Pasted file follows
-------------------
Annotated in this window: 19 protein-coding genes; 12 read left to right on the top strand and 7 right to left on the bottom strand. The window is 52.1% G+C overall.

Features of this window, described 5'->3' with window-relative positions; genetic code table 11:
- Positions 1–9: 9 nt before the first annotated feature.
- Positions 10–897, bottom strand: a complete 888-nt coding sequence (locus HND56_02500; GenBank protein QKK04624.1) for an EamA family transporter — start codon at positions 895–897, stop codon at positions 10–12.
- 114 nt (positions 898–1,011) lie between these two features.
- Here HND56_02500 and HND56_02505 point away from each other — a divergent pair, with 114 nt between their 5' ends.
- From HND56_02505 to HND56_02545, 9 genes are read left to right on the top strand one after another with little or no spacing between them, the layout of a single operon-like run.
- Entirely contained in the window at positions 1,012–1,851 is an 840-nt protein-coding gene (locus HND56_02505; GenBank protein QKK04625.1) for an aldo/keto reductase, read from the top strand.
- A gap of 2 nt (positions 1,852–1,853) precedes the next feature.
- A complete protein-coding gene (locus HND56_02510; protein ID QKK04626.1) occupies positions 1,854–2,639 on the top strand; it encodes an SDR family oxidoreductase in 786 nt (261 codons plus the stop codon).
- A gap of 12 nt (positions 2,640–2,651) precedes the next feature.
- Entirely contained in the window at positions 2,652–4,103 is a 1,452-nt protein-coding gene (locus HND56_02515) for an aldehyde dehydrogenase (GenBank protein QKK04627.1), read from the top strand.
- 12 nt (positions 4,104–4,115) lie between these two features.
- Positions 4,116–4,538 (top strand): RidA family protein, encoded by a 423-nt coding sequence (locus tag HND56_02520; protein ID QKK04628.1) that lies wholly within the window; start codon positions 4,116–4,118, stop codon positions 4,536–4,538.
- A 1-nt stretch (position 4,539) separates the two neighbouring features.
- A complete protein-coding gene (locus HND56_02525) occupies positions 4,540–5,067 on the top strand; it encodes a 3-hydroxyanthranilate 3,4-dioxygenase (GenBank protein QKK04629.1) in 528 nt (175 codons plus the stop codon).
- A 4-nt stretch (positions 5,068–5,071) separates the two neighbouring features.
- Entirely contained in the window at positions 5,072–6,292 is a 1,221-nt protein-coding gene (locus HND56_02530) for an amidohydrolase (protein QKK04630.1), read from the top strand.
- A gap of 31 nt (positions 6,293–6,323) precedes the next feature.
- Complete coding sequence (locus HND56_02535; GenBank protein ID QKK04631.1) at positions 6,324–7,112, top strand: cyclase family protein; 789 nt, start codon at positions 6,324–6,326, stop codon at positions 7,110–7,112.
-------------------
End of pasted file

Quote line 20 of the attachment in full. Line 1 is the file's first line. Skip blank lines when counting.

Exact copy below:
- Complete coding sequence (locus HND56_02535; GenBank protein ID QKK04631.1) at positions 6,324–7,112, top strand: cyclase family protein; 789 nt, start codon at positions 6,324–6,326, stop codon at positions 7,110–7,112.